Jacob Chan

How We Test Alexa Skills (AWS Lambda)

13 Jan 2019

The Alexa Skills Kit provides a great testing interface, and even is available through the command line. A downside to this is that one needs to publish the AWS Lambda function in order to use this testing feature. In our team, we’ve found that working in teams and publishing AWS Lambda functions can get difficult. We decided that automated testing is the way to go.

Furthermore, because our Alexa skill is separated from our main user interface (written in Rails), testing these two in conjunction proved to be a tedious and ambiguous process (depending on what is being tested).

At the end of this post, I have a link to the JSON templates we use to test the skill.

Automated Testing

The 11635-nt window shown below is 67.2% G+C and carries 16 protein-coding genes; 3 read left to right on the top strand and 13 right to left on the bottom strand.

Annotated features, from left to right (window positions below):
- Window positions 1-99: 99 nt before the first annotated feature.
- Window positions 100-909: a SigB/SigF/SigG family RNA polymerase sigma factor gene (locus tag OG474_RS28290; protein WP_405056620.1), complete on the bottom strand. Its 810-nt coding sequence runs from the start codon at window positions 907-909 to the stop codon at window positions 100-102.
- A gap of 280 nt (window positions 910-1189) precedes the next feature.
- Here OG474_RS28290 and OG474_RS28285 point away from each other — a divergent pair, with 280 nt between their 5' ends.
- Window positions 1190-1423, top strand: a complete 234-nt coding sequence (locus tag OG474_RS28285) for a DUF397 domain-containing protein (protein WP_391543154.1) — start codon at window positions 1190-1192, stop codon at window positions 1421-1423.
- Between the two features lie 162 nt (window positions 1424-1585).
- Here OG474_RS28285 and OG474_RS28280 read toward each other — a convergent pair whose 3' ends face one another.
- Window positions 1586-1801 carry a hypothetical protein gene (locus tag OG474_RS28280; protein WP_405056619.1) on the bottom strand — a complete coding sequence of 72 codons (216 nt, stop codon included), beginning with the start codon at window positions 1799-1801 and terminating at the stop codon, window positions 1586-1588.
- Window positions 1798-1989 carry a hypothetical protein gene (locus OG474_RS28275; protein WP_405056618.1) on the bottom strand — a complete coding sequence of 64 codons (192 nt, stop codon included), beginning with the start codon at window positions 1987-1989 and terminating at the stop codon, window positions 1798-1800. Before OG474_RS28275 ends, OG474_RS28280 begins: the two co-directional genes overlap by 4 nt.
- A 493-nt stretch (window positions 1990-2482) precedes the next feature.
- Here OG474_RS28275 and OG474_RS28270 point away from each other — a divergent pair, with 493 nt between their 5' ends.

We use lambda-local for testing, and express to run our test server.

The structure of the express app is simple - when a POST request is received at /test, it will run the body of that request as an Alexa request using lambda-local. It’s important to note that the machine that runs this server will have to have your aws credentials stored in profilePath.

const express = require('express')
const app = express()
var path = require("path");
const lambdaLocal = require('lambda-local');
const bodyParser = require('body-parser');
const port = 3001

var jsonParser = bodyParser.json()

app.get('/', (req, res) => res.send('Hello World!'))
app.post('/test', jsonParser, function(req, res){
        event: req.body,
        lambdaPath: path.join(__dirname, '../index.js'),
        profilePath: '~/.aws/credentials',
        profileName: 'default',
        timeoutMs: 3000
    }).then(function(done) {
    }).catch(function(err) {

app.listen(port, () => console.log(`port: ${port}!`))

We have an automated testing structure written Ruby that POSTs to port 3001 (based on JSON templates), and from there checks the responses against the ActiveRecord.

You can find my repository of Alexa JSON templates here!

Hope you find this useful!